To pin a version of a package, use the following syntax:


To exclusively use Pymongo 3.7.2, for example, add the following line to your requirements.txt file:


If you don't pin a package to a version, the latest version of the package that's publicly available is installed by default.

Once you've saved these packages in your project files, restart your local environment.

Confirm your package was installed

If you added pymongo to your requirements.txt file, for example, you can confirm that it was properly installed by running:

astro dev bash --scheduler "pip freeze | grep pymongo"

This command outputs the version number of the package you specify after grep.

Add DAGs

DAGs are stored in the dags folder of your Astro project. To add a DAG to your project, simply add its .py file to this folder.

Add DAG helper functions

To build additional helper functions for DAGs into your Astro project, Astronomer recommend adding a folder with a set of files that can be used by Airflow DAGs.

  1. Add your directory of helper functions to your local project:

    ├── airflow_settings.yaml
    ├── dags
    │ └──
    │ └──
    ├── Dockerfile
    ├── helper_functions
    │ └──
    ├── include
    ├── tests
    │ └──
    ├── packages.txt
    ├── plugins
    │ └──
    └── requirements.txt

    In this example, the directory is named helper_functions. You can give it any name.

  2. Restart your local environment.

  3. To confirm that your helper functions were successfully installed, run the following command:

    astro dev bash --scheduler "/bin/bash"

    The command should output a list of files in the scheduler container including your helper functions:

    $ astro dev bash --scheduler "/bin/bash"
    bash-4.4$ ls
    Dockerfile airflow_settings.yaml helper_functions logs plugins unittests.cfg
    airflow.cfg dags include packages.txt requirements.txt

Configure airflow_settings.yaml (Local development only)

When you first initialize a new Astro project, a file called airflow_settings.yaml is automatically generated. With this file, you can configure and programmatically generate Airflow Connections, Pools, and Variables so that you don't have to manually redefine these values in the Airflow UI every time you restart your project.

As a security measure, airflow_settings.yaml works only in local environments. Once you deploy your project to a Deployment on Astro, the values in this file are not included. To manage Airflow secrets on Astro, Astronomer recommends configuring a secrets backend.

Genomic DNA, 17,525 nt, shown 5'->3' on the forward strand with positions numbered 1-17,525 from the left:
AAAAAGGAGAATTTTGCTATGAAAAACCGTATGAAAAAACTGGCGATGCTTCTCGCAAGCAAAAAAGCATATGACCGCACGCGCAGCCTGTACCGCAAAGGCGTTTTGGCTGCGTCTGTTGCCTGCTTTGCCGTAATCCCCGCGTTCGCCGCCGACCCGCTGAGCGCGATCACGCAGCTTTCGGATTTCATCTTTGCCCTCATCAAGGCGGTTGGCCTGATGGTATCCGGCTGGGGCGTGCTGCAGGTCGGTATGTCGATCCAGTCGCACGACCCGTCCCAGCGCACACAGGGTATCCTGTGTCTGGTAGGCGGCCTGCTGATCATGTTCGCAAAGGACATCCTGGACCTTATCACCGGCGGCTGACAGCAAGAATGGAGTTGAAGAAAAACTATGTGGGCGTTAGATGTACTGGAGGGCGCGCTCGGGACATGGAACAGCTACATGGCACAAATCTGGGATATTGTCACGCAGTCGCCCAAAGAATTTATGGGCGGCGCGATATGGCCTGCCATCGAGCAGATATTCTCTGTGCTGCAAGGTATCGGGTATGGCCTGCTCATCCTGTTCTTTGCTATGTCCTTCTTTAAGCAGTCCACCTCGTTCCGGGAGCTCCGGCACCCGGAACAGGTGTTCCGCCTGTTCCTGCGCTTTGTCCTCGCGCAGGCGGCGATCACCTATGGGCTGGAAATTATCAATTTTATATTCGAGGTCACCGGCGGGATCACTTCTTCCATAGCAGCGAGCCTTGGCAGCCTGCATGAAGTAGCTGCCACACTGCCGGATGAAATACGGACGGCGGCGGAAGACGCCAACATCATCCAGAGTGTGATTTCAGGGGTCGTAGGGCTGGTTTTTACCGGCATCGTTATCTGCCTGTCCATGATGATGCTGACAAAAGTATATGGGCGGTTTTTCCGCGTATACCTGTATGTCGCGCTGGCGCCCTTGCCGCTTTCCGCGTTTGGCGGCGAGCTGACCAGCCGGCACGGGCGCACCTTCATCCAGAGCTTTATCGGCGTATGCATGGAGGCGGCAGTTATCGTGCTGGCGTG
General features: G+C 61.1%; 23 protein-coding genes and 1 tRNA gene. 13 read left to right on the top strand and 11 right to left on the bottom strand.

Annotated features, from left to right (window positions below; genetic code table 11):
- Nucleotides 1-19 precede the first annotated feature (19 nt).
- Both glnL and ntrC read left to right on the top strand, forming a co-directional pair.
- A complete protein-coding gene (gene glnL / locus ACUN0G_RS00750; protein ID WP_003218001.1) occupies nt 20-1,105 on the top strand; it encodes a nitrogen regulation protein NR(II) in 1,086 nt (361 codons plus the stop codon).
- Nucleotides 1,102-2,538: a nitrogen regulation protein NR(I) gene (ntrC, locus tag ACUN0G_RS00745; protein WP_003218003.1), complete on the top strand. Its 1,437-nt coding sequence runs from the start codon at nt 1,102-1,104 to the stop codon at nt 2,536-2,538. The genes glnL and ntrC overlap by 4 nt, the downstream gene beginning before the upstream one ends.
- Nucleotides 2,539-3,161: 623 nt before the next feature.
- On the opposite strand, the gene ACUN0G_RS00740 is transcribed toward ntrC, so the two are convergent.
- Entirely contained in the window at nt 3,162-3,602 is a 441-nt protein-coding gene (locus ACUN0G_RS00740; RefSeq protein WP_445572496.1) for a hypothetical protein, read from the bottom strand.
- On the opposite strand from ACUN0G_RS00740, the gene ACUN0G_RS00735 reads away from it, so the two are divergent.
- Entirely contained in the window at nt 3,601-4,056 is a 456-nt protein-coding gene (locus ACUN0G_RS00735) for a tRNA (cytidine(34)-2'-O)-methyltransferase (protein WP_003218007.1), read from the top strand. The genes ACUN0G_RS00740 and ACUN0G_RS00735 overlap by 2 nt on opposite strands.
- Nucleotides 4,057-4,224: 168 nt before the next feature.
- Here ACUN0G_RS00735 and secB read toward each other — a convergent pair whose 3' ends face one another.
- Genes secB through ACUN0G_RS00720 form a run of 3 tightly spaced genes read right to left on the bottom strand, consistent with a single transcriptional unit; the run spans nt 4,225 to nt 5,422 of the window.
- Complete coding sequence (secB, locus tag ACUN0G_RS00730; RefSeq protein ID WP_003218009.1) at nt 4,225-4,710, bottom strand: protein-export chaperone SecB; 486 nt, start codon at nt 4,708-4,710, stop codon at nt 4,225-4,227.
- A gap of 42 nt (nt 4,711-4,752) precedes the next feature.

If you are storing your project in a public directory or version control tool, Astronomer recommends adding this file to your .gitignore or equivalent secret management service.

Add Airflow connections, pools, and variables

By default, the airflow_settings.yaml file includes the following template:

connections: ## conn_id and conn_type are required
- conn_id: my_new_connection
conn_type: postgres
conn_schema: airflow
conn_login: user
conn_password: pw
conn_port: 5432
pools: ## pool_name and pool_slot are required
- pool_name: my_new_pool
pool_slot: 5
variables: ## variable_name and variable_value are required
- variable_name: my_variable
variable_value: my_value

This template includes default values for all possible configurations. Make sure to replace these default values with your own and specify those that are required to avoid errors at build time. To add another Connection, Pool, or Variable, append it to this file within its corresponding section. To create another Variable, for example, add it under the existing variables section of the same file:

- variable_name: <my-variable-1>
variable_value: <my-variable-value>
- variable_name: <my-variable-2>
variable_value: <my-variable-value-2>

Save the modified airflow_settings.yaml file, start your local environment, and run:

astro dev object import

When you access the Airflow UI locally, you should see these values in the Connections, Pools, and Variables tabs.

Run commands on build

To run additional commands as your Astro project is built into a Docker image, add them to your Dockerfile as RUN commands. These commands run as the last step in the image build process.

For example, if you want to run ls when your image builds, your Dockerfile would look like this:

RUN ls

This is supported both on Astro and in the context of local development.